oil production up by the most since last May, total supplies of oil & oil products at another record high..

oil prices rose with little interruption this week, largely on the ongoing talk about a possible Russian – OPEC agreement to freeze their oil output, although a falling US dollar (which makes internationally traded goods more expensive here) and a large drawdown of crude oil and gasoline inventories didn’t help…the best way to see what happened price-wise is to start with a graph, because that picture of spiking prices goes a long way towards showing us all we really need to know…

August 20th 2016 oil prices

the graph above, which should be familiar to you by now, shows the daily prices per barrel over the past 3 months for the September contract of the US benchmark oil, West Texas Intermediate (WTI) as traded at the Cushing Oklahoma depot…Friday’s $48.52 a barrel closing price for that oil contract is now up 22.8% from the $39.51 a barrel interim low price seen at the close on Tuesday, August 2nd, while it’s still 2.3% below the $49.88 a barrel price seen for the August contract on July 1st…note that the light red and green bars across the bottom of the graph show the trading volume for that contract each day, wherein green bars indicate days when the price rose, and red bars indicate days when the price fell…but while we’ve seen the oil price rise 7 days in a row, a fairly impressive rally, note that the height of the bars indicate below average levels of trading for every day this week except Thursday…that’s a fair indication that it’s not big players like major refiners buying oil who are driving this price rise, but rather a collection of smaller oil traders we might think of as bored Pokemon-Go players, who are buying oil contracts in the absence of sellers because that’s what they do…also note that September trading for Brent oil, the international benchmark, has already expired, and the international contract for October delivery is now trading $50.88 a barrel, as it’s been holding a few dollars above the US price for several months now…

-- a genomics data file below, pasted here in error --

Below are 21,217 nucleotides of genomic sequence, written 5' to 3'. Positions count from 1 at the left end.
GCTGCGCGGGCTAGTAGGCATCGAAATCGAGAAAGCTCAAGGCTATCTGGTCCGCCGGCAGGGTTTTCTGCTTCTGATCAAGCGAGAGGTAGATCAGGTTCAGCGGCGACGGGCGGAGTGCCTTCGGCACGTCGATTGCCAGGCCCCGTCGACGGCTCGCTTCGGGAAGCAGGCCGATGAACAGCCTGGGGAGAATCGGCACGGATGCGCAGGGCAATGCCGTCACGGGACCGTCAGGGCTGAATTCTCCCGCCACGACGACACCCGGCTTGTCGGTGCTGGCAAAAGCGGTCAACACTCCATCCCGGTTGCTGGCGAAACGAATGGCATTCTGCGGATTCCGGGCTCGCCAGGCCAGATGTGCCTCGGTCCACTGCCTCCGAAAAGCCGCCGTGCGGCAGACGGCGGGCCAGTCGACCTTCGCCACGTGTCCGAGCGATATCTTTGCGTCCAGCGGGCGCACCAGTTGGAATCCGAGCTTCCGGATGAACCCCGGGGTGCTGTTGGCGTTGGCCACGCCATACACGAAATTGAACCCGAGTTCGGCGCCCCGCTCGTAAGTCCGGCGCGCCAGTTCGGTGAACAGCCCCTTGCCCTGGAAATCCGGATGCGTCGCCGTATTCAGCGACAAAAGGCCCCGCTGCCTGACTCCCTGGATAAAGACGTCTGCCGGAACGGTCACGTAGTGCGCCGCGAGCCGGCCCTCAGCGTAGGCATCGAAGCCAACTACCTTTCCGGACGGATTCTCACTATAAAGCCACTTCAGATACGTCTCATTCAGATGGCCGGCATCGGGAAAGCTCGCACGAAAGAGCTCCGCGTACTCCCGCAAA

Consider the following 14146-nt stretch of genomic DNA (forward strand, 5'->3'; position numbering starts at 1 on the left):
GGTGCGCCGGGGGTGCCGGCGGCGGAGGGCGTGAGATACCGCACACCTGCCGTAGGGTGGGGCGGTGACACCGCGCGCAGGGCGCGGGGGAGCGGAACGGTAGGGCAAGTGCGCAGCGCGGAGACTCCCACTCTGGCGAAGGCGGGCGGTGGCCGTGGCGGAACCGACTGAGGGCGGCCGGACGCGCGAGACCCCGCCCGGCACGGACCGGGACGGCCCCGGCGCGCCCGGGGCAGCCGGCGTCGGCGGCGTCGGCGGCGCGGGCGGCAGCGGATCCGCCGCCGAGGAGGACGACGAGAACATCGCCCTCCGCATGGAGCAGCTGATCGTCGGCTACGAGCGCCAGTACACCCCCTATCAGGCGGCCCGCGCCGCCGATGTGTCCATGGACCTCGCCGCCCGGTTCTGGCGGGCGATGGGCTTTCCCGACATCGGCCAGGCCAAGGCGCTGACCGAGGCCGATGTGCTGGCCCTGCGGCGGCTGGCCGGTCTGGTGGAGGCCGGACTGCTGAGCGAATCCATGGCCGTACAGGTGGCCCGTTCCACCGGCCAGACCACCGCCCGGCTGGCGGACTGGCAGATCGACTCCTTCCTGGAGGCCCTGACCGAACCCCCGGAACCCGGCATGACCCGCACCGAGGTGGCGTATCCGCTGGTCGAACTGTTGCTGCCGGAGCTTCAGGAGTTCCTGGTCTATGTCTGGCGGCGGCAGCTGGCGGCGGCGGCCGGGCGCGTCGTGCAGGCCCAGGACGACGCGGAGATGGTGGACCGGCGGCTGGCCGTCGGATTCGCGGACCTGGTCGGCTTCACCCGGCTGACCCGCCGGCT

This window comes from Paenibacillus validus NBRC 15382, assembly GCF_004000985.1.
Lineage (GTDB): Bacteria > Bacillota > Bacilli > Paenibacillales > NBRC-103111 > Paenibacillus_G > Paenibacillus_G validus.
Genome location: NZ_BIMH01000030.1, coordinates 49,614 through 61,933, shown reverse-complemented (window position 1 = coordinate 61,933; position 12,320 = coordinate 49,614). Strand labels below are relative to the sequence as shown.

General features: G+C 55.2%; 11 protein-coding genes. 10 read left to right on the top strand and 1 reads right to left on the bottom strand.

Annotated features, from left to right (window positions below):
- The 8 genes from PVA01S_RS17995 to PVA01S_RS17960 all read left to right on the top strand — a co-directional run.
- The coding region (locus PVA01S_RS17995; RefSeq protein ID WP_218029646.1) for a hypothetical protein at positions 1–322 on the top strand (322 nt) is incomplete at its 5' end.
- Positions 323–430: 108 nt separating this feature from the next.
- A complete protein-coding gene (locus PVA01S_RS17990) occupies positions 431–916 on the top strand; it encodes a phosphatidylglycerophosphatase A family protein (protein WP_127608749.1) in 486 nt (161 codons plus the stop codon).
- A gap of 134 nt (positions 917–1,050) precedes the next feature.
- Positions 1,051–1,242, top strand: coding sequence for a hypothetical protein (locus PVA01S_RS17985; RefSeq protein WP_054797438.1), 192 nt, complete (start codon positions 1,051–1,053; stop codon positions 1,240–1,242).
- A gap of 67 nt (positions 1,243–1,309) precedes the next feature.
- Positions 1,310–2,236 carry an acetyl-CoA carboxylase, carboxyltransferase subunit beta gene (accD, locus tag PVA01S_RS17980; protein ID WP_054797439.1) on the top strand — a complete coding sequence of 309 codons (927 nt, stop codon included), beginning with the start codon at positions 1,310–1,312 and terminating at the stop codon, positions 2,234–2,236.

The Latest Oil Stats from the EIA

this week’s oil data for the week ending August 12th from the US Energy Information Administration indicated a surprising jump in our production of crude oil, a return to near recent normal levels of oil imports after 3 weeks near 4 year highs, an large increase in oil refining to seasonal levels, and thus a decrease in crude oil inventories, as well as another drop in gasoline inventories… however, the crude oil fudge factor included on the weekly U.S. Petroleum Balance Sheet (line 13) was + 394,000 barrels per day, which means that 394,000 more barrels per day showed up in our final consumption and inventory figures than were accounted for by our production or import figures, meaning one or several of this week’s metrics were incorrect by that amount, errors which are typically due to miscues in reporting or gathering that data…that’s now the 8th week in a row that we’ve seen a large positive adjustment, and as a result this year’s cumulative daily average of that weekly statistical adjustment is now up to a positive 80,000 barrels per day, which means a lot of oil or refined products have been turning up in the data, the sources for which haven’t been accounted for…of course, this indicates that this weekly crude oil data is unreliable and will need to be revised later, but it’s the weekly data that the markets react to, hence influencing the price of oil and hence ultimately decisions to drill or frack..

at any rate, according to the EIA. domestic production of crude oil from US wells rose by 152,000 barrels per day to an average of 8,597,000 barrels per day during the week ending August 12th, which was our largest one-week jump in oil output since the week ending May 22nd of 2015…moreover, only 52,000 barrels per day of that increase came from Alaska, as the lower 48 saw a 100,000 barrel per day increase to 8,120,000 per day…that increase strongly suggests that a number of those DUC oil wells (drilled but uncompleted) that we looked at 2 weeks ago were likely completed, fracking that may have been set in motion by oil prices near $50 a the end of June….hence our oil production this week was only 8.0% below the 9,348,000 barrels we produced during the week ending August 14th of 2015, and 10.5% lower than the record 9,610,000 barrel per day oil production that we saw during the week ending June 5th last year…

the EIA also reported that our imports of crude oil fell by an average of 211,000 barrels per day to an average of 8,193,000 barrels per day during the week ending August 12th, the least oil we’ve imported since the week ending July 15th….nonetheless, this week’s imports were still more than 1.9% more than the 8,138,000 barrels of oil per day we imported during the week ending August 14th a year ago, while the 4 week average of our imports reported by the EIA’s weekly Petroleum Status Report (62 pp pdf) stayed at the 8.4 million barrel per day level, 11.5% above the same four-week period last year…